High variance distributions, in this sense, are extremely valuable things, even if they may not allow for a powerful test that neatly separates the “more right answer” from the “less right answers.” That some questions don’t have neatly defined right answers, that there are many potential answers that are compatible with the data on hand, and that some problems really don’t have a clear answer — unless you cheat and change the problem appropriately, by imposing conditionalities by assumption, theory, etc. — is a valuable insight. In the same vein, if you do find a neat “right” answer, and did so by “cheating,” the important thing is to understand how you cheated to get to the answer, and whether you can repeat the same cheat when the circumstances have changed. Understanding where the distributions are fat may not be “useful,” but is certainly insightful — provided that you are not charged with finding the “best answer” by tomorrow.
An interesting social phenomenon, in this regard, is that is “conventions,” although many other words, such as “stories,” “beliefs,” “cultures,” etc. might fit in the same mold. Nobody has a convention that says 1+1 = 3: it is too obviously wrong an answer most of the time. Perhaps there are times where things might be mistaken for affirmation that 1+1 = 3 might be true…but they are too obviously unnatural and contrived that nobody would take them to be natural. But on all matters that are more complex, ideas that may or may not be factually “true” are routinely taken as “conventional,” ranging from creationism (generally factually wrong to varying degrees…depending on what you mean by “creation.”) to national myths (usually factually untrue, but facts are usually irrelevant) to ideological beliefs (cannot be factually wrong by definition) to textbooks (which may be “true” factually, but they are rarely questioned or tested by the students who use them).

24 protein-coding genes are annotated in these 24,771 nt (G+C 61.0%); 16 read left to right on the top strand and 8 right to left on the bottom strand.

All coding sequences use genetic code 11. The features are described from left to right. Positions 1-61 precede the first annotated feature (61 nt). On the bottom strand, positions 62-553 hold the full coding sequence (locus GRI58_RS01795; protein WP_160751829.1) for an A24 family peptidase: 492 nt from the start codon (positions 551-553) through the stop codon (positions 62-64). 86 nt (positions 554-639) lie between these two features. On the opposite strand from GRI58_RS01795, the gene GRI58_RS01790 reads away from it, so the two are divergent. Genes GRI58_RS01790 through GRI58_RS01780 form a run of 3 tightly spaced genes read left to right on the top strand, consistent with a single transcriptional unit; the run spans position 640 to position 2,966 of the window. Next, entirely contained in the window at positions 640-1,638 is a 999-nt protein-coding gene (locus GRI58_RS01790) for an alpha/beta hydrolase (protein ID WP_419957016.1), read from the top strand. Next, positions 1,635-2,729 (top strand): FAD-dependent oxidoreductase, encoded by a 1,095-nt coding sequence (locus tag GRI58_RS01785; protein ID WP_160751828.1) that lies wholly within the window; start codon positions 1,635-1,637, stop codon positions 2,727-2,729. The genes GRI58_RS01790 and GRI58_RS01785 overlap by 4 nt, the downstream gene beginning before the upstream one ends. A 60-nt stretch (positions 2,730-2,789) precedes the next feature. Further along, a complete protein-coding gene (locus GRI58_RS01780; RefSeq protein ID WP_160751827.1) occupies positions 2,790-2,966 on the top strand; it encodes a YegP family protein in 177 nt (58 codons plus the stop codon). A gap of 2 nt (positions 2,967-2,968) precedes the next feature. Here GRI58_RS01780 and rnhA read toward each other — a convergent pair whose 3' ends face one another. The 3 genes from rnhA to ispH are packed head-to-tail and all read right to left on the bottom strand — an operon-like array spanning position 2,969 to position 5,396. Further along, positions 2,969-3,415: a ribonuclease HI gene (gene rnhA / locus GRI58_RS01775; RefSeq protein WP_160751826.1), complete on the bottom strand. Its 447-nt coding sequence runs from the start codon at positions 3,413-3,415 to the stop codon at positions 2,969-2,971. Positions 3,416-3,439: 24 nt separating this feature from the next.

The premise is that there is no immediately obviously right answer so pretty much any answer is acceptable — or, at least, not ruled out readily as obviously “less right” conditional on the data. One seemingly “rational” solution is to accept any answer that is not clearly “far less right,” but, far more frequently, people come up with the “tribal” answer that demonstrates the membership of the right tribe, shared experiences of the same group, adherence to the same “textbooks,” etc and enforce it as “the right answer,” at least among some circles. The tribal answer cannot be ruled out since it is not (demonstrably) wrong — why 1+1 = 3 usually does not qualify as a potential tribal answer. But, in such instances, being “factually right” is joined by being “morally right” (whatever that really means — but certainly specific conditional on a particular group) as the criterion for being “the right answer.”